When I was about 9 or 10 I had a particularly bad fight with my parents. One of my friends had left a message for me on the phone and wanted me to call her back. I was terrified and begged and screamed at my parents not to make me call her. It ended up lasting an inordinate amount of time, especially considering that in the end, when I did call and her mother answered and I said, “Hi this is Helen, is Brooke home?” it really wasn’t a big deal at all.
This was the first big bout of phone anxiety I’ve had, but not the last. Talking on the phone gives a lot of people my age anxiety, and most people opt to text or email instead. I avoid phone calls with people I don’t know; phone interviews are always filled with extra anxiety, more so than an in-person interview. I hate calling the credit card company, distant family members, pretty much anyone and everyone.
So when people started filling the internet with links where you could call your elected officials and propose x, y, and z horrible thing that the government is doing, I had the attitude of, Really guys? Can’t I please just send an impassioned email?
I’m a writer. I’m not a public speaker. Out loud, I’m not very eloquent at all. If I ended up talking to a real person, or even just a machine, I knew I’d probably just say something dumb like “Don’t take away people’s rights. Uh. You suck. Okay. Bye.”
It took the events of Monday, November 28th for me to actually get up the guts to make a few calls. The governor of North Dakota, Jack Dalrymple, ordered a mandatory evacuation for the protesters of the Dakota Access pipeline at Standing Rock. While the Army Corps of Engineers don’t plan on removing the protesters, and they are “seeking a peaceful and orderly transition to a safer location,” this is hard to believe when the situation has been escalating for the past few weeks. As news came in Tuesday that law enforcement would be blocking people and supplies from entering the campsite, I knew I had to do something.
My biggest fear was somehow being challenged by whoever I called and not having a comeback. I’m terrible at debating, but I armed myself with my convictions and went in to make a call.
My first call was to the Philadelphia Army Corps office to ask that they put pressure on the Omaha office to allow the Water Protectors to remain within the Oceti Sakowin camp. A real guy answered and I read the first few sentences of the script I found online before he said that he would give me the number to a hotline. I thanked him for his time and hung up, heart still pounding. It only took 20 seconds, and yeah, it was terrifying.
I called the hotline and was told to leave a message with my comments or concerns. Deciding that the script had probably been read out to this particular hotline before, I scrapped it and jotted down a few things I had been feeling and wanted to say. I felt it probably wouldn’t have much effect, but I left an impassioned and sassy message just in case, then moved to the next number, feeling angrier and more confident.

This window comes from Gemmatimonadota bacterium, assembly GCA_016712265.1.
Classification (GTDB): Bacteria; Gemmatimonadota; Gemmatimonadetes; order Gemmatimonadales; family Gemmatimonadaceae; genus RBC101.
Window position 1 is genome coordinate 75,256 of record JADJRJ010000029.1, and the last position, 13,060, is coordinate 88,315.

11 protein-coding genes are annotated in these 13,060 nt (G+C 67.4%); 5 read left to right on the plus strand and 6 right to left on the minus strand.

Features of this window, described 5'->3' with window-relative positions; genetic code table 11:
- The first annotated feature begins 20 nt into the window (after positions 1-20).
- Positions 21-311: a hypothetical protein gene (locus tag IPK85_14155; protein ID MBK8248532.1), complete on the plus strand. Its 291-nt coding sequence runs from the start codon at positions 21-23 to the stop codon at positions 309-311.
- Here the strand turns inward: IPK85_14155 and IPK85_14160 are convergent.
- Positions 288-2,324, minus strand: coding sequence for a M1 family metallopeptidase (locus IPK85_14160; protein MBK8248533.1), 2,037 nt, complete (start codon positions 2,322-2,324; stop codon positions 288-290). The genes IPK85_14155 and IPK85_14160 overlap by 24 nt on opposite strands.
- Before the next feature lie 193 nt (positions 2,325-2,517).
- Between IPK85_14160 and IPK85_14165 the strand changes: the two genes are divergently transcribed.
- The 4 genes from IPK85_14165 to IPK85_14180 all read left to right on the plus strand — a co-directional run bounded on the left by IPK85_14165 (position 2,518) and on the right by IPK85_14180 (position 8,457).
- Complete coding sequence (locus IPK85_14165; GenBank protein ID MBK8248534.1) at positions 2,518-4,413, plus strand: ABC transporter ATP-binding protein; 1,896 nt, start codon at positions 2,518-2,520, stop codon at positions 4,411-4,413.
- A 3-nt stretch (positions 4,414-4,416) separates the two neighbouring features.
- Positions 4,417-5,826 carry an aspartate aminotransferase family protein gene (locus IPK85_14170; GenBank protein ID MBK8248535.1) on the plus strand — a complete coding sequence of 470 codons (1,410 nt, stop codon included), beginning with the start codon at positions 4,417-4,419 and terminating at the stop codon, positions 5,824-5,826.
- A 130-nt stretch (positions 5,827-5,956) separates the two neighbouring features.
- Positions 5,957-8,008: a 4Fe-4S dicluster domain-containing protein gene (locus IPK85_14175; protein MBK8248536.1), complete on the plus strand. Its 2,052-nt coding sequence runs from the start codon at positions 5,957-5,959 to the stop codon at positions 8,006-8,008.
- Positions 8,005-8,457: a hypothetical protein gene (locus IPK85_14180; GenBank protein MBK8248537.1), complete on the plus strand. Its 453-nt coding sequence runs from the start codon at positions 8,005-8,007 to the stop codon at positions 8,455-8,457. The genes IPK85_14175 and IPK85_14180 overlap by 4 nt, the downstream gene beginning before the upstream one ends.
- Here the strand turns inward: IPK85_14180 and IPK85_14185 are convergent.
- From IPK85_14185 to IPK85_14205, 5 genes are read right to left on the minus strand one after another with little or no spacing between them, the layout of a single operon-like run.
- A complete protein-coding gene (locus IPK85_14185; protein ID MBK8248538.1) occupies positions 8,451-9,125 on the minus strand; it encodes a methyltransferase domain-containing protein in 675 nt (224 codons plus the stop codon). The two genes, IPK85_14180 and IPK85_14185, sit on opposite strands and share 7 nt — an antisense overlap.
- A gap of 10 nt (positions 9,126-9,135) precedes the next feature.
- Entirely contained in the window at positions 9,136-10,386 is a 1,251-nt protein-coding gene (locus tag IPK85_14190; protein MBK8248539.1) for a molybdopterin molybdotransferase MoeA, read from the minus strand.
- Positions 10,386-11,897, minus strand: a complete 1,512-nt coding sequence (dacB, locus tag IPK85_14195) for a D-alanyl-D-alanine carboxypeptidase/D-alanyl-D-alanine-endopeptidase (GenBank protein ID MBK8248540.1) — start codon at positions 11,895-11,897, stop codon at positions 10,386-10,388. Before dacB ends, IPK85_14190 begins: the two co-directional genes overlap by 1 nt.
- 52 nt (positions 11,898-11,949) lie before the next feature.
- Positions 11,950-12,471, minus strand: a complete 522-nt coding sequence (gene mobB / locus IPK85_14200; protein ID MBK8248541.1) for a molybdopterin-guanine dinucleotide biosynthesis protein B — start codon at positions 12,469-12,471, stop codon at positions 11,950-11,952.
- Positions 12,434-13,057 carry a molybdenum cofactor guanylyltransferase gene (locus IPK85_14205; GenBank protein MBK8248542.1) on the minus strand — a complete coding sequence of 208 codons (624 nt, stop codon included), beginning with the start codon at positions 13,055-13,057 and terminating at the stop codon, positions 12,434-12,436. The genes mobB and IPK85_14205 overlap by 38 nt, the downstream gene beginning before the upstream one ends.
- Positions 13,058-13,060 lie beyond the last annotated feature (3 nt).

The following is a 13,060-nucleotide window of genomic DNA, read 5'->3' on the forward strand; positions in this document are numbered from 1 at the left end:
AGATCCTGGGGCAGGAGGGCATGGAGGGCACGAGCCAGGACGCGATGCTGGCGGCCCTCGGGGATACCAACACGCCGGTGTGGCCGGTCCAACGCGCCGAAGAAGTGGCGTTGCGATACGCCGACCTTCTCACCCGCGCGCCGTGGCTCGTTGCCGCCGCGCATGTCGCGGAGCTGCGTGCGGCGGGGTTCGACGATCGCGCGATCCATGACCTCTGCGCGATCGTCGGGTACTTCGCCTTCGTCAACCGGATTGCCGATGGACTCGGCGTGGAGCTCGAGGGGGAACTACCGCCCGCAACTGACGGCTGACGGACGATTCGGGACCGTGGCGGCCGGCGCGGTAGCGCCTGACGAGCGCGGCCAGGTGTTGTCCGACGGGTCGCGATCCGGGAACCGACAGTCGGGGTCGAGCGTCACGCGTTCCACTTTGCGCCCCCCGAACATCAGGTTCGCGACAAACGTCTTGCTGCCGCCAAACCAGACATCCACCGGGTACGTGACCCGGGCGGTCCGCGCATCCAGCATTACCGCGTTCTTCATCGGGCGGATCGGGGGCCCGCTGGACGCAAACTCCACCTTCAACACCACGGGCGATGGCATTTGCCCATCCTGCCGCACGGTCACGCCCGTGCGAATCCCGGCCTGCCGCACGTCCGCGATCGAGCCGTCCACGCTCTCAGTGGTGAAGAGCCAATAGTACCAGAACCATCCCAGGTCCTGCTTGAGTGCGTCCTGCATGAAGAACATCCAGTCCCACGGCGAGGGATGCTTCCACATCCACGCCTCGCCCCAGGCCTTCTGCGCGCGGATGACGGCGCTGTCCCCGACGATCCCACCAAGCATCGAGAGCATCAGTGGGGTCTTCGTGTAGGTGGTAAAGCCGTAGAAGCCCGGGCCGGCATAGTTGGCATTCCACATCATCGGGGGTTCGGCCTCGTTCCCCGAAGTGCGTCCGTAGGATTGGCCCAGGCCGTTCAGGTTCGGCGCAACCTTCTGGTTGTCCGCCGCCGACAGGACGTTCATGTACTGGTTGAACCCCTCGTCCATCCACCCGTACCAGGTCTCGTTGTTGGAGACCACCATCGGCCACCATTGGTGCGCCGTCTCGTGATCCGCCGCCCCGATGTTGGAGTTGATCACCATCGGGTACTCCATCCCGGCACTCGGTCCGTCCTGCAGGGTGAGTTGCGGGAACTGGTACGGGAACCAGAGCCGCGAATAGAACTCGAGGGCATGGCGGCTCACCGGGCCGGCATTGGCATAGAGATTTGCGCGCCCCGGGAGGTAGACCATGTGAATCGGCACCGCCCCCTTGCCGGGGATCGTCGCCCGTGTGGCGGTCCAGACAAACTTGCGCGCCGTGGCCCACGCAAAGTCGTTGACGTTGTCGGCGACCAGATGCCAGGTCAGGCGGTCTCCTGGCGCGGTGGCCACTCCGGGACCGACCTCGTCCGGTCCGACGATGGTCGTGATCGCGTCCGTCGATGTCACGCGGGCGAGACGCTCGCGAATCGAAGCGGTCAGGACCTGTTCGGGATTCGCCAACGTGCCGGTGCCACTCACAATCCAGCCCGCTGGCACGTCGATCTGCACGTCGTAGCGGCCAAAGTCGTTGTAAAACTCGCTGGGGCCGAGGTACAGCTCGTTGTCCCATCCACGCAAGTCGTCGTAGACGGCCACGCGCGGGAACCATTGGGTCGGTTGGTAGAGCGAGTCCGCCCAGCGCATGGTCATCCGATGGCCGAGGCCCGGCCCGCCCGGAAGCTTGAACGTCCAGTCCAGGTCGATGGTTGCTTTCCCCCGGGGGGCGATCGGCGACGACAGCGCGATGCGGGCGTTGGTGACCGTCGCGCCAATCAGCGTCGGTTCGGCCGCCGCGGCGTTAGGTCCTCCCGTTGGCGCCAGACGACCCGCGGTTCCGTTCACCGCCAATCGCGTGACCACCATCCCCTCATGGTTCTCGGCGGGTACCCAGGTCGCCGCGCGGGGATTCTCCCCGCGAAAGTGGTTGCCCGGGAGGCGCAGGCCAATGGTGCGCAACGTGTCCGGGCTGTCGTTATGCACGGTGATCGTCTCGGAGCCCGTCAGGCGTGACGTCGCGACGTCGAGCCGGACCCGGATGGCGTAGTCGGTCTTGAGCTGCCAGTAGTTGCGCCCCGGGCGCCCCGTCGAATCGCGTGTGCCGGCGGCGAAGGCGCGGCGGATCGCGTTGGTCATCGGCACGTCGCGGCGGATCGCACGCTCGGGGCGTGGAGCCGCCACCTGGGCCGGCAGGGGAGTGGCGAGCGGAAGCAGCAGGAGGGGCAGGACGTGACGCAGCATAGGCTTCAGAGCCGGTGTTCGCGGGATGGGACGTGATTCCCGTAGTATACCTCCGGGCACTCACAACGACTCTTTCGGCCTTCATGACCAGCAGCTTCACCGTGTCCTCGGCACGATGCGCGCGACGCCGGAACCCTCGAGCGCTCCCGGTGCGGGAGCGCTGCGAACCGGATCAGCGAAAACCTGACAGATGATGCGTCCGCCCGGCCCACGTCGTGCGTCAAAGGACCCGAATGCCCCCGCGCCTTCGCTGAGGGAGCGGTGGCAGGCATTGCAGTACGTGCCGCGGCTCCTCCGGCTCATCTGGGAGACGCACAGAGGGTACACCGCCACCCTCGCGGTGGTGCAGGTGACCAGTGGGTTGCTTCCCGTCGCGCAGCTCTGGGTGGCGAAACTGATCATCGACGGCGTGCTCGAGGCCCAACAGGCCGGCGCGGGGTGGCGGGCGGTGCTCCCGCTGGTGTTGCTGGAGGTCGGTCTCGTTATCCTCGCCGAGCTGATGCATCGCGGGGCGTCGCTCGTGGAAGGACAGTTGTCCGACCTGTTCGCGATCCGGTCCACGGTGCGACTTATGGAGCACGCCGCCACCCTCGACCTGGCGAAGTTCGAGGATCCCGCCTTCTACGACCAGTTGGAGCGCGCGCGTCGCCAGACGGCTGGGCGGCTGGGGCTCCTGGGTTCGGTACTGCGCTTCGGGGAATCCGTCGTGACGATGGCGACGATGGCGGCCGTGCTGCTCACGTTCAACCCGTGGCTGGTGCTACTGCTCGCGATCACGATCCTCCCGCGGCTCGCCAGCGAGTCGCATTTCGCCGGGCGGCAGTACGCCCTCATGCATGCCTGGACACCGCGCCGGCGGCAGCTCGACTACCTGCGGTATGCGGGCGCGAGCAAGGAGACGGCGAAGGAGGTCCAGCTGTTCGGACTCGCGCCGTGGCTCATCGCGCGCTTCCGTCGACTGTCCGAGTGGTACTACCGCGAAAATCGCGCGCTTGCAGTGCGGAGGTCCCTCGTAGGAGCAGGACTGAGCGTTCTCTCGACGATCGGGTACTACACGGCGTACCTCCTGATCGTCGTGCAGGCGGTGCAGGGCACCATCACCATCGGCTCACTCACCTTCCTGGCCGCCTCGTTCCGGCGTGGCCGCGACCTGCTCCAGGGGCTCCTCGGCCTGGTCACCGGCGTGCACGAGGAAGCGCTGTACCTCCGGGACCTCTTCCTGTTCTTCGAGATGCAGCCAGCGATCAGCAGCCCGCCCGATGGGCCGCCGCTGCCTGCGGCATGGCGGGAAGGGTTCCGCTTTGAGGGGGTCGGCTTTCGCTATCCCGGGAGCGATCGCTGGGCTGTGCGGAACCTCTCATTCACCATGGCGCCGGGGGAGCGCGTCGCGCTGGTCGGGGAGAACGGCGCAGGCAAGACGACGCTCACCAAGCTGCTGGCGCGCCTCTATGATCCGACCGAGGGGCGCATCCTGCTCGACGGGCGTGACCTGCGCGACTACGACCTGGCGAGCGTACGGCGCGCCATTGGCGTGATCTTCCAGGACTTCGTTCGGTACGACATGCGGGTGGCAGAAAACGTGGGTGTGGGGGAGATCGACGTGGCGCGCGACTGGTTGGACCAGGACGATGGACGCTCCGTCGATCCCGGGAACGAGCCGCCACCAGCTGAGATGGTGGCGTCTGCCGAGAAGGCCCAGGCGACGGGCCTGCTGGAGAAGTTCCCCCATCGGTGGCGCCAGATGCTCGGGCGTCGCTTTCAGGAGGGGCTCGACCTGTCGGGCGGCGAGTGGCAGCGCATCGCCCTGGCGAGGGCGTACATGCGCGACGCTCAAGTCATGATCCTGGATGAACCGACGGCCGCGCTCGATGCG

I called several representatives, the White House, and the North Dakota governor. The Morton County Sheriff’s line was, unsurprisingly, busy. By the end, I felt tired from talking to faceless strangers, but everyone had been perfectly nice. No one challenged me but a few of them took down my information.
A few days later, on December 4, the US Army Corps of Engineers denied an easement for the pipeline to cross Lake Oahe, which was the contested land the Sioux and so many other tribes came together to protest. While this wasn’t – and isn’t – the end (Trump’s administration is markedly pro-pipeline), this is an example of how mass protest can work. If people across America come out and do their part, as so many did over the last few months, real change can happen.
If you’re short on money and can’t donate to the causes you want, even if it terrifies you, I encourage you to start making calls. Once you’ve made one or two, it gets a lot easier. There are scripts all over the internet that you can use for causes you believe in, and if you can’t find a script or don’t want to use one, take some time to research the issue and write up a script beforehand. (This really decreases the probability of stuttering.)
It’s scary to make calls, yes, and it’s a lot easier to retweet or share articles. It’s easy to fight with your relatives on Facebook. It’s easy to close your laptop, turn off your phone, and watch a House Hunters marathon. But just because you look away doesn’t mean that bad things won’t happen. To borrow the famous Desmond Tutu quote, “If you are neutral in situations of injustice, you have chosen the side of the oppressor.” Retweeting, sharing, raising awareness, these are all important. But we’ve entered new political territory, where that stuff isn’t enough anymore. You have to get up and show up. Make calls, attend rallies, stage sit-ins, do whatever you can, wherever you can.
This doesn’t have to be the end of the line for democracy, as much as it may feel that way. By standing up now and refusing to stay silent on issues that matter to you, you can set a precedent for yourself.